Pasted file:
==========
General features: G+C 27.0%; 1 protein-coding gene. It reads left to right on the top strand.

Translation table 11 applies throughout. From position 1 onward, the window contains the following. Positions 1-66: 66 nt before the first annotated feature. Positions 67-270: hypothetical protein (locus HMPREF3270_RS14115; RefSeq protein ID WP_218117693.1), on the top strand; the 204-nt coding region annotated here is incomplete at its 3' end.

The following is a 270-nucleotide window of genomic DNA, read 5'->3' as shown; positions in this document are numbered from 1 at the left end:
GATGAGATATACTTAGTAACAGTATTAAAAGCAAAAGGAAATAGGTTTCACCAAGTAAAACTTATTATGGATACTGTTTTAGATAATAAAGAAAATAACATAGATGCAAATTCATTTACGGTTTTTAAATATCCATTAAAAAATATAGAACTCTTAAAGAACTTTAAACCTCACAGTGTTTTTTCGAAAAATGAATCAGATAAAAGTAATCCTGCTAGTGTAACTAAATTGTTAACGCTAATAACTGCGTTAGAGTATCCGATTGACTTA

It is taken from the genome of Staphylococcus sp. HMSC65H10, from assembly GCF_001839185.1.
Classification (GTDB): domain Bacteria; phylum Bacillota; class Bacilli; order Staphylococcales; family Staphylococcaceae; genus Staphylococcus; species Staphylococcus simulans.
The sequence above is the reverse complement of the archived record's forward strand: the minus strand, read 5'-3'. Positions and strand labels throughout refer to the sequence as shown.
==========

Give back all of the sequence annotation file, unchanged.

General features: G+C 27.0%; 1 protein-coding gene. It reads left to right on the top strand.

Translation table 11 applies throughout. From position 1 onward, the window contains the following. Positions 1-66: 66 nt before the first annotated feature. Positions 67-270: hypothetical protein (locus HMPREF3270_RS14115; RefSeq protein ID WP_218117693.1), on the top strand; the 204-nt coding region annotated here is incomplete at its 3' end.

The following is a 270-nucleotide window of genomic DNA, read 5'->3' as shown; positions in this document are numbered from 1 at the left end:
GATGAGATATACTTAGTAACAGTATTAAAAGCAAAAGGAAATAGGTTTCACCAAGTAAAACTTATTATGGATACTGTTTTAGATAATAAAGAAAATAACATAGATGCAAATTCATTTACGGTTTTTAAATATCCATTAAAAAATATAGAACTCTTAAAGAACTTTAAACCTCACAGTGTTTTTTCGAAAAATGAATCAGATAAAAGTAATCCTGCTAGTGTAACTAAATTGTTAACGCTAATAACTGCGTTAGAGTATCCGATTGACTTA

It is taken from the genome of Staphylococcus sp. HMSC65H10, from assembly GCF_001839185.1.
Classification (GTDB): domain Bacteria; phylum Bacillota; class Bacilli; order Staphylococcales; family Staphylococcaceae; genus Staphylococcus; species Staphylococcus simulans.
The sequence above is the reverse complement of the archived record's forward strand: the minus strand, read 5'-3'. Positions and strand labels throughout refer to the sequence as shown.